The deadline for proposal submission is Friday, April 18, 2014.
Globalization is the defining feature of the new millennium. Curiosity about the world beyond our national borders is not new, but the rapid pace of change across increasingly interdependent societies alerts us that global perspectives are now essential, not optional. Motivating these changes are advancing technologies, which provide not only instant access through computers, smart phones, and tablets, but connectivity across all sectors of modern life. We now share a global economy in which the financial crisis in Greece will have reverberations in the stock markets in New York and Tokyo. Social media has become a force for global change, initiating movements such as the “Arab Spring.” Scientific and health challenges, including climate change and the spread of infectious disease, are inherently global in scope. Globalization acknowledges that humanity is co-dependent as never before.
Higher education is not immune to the impact of globalization. A 2013 report from the Institute of International Education reveals the extent to which education is now a global enterprise. In 2012 – 2013, the number of international students at U.S. colleges and universities reached an all-time high of almost 820,000, with China, India, South Korea, and Saudi Arabia providing the largest student populations. The number of U.S. students studying abroad has more than tripled over the past 20 years, but the overall educational impact remains small—only 9.4% of American students study abroad during their undergraduate degree, and almost 60% of these students go abroad only for a summer or a short-term program. The vast majority of U.S. students pursue their studies in Europe, although there is a recent increase in the number of students traveling to Latin America. These data indicate a mismatch, both in terms of number and geography, in the two-way flow of students into and out of the U.S.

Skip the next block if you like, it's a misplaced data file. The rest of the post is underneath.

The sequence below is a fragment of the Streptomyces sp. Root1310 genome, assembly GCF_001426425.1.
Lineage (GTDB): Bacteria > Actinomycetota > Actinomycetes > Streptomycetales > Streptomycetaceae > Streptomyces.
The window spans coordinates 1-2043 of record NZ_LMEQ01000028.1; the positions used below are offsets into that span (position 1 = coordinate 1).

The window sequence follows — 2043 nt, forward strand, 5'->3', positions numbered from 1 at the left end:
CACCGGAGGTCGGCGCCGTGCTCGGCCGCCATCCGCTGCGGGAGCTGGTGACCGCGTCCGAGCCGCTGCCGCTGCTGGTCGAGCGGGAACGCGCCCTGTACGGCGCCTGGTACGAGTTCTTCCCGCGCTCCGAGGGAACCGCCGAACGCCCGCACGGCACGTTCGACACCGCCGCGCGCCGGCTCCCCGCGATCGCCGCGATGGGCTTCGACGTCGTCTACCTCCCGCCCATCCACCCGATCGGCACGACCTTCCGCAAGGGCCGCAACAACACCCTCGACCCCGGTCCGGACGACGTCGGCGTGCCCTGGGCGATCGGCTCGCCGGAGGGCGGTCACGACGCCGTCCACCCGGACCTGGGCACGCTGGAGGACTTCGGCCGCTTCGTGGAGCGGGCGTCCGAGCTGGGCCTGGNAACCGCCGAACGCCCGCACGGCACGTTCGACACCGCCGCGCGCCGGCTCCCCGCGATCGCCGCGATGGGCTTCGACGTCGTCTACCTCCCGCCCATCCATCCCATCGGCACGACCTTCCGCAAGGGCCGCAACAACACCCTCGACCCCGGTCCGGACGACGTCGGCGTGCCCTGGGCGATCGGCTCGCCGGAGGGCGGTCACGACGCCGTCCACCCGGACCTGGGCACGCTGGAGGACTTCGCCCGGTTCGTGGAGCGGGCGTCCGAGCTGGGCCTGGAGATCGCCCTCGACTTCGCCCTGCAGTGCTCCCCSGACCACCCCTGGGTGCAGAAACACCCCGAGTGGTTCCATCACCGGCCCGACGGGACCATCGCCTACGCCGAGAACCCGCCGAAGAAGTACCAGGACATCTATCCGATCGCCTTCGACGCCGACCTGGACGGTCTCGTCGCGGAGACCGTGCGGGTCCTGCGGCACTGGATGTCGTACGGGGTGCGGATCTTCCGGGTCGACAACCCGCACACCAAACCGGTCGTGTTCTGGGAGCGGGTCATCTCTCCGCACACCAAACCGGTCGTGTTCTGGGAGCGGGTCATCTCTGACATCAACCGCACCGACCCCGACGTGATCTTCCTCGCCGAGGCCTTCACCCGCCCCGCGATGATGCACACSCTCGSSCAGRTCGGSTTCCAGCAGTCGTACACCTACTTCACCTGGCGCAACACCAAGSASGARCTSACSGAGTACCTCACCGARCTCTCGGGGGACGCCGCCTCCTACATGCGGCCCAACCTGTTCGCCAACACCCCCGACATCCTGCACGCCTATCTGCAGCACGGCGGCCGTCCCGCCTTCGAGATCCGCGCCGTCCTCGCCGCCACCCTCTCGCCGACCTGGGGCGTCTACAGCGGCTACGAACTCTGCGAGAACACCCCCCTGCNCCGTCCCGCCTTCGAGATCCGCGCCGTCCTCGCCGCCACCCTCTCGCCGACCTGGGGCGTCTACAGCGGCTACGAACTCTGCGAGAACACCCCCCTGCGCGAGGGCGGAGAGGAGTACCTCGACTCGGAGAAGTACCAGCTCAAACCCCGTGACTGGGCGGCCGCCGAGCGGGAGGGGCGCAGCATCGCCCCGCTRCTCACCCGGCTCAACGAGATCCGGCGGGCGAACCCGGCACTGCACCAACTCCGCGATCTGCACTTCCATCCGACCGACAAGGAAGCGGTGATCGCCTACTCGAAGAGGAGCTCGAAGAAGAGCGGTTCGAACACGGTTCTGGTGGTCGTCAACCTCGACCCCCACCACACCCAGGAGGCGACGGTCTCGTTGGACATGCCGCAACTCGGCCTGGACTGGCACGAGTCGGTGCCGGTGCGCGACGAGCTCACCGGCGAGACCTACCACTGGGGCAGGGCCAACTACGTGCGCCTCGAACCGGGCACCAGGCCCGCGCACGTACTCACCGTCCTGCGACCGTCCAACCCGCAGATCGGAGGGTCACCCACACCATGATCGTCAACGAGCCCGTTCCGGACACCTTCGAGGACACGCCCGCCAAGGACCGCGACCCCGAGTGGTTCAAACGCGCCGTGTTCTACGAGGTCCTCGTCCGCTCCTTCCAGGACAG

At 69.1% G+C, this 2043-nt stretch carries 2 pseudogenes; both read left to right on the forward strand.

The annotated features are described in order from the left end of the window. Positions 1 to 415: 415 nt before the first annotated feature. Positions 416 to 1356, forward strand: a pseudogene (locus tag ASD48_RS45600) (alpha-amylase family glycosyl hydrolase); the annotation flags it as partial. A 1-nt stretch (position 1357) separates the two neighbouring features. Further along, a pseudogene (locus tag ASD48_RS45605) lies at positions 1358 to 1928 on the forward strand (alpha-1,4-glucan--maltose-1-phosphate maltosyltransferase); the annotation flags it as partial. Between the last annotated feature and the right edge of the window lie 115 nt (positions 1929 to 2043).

This symposium will examine how the “global imperative” is profoundly and pervasively influencing all aspects of higher education. For example, the large influx of international students into U.S. institutions brings a rich diversity of global experiences into our classrooms. However, it also poses challenges for faculty members to accommodate a wider range of backgrounds, cultures, and educational expectations. In what ways does the new “global classroom” provide an impetus to rethink teaching and learning in the 21st century? How can faculty incorporate global perspectives into their courses? How does the presence of international students change the type of learning that occurs? Do faculty members need to change their pedagogical practices to ensure that all students have a positive educational experience? How can institutions ensure that students’ study abroad experiences are an integral and interconnected part of their education rather than being a superficial experience of “intellectual tourism”? What strategies are U.S. colleges and universities using to establish effective partnerships with educational institutions in other countries?
Breakout Presentation and Poster Topics
We invite breakout sessions and poster submissions in all areas related to the topic of this symposium. We particularly encourage submissions that illustrate how participation in an FRN-sponsored activity (e.g. a seminar during Network Summer or Network Winter, time spent as a Scholar-in-Residence, etc.) has helped in meeting the expectations of the many types of learners on your campus.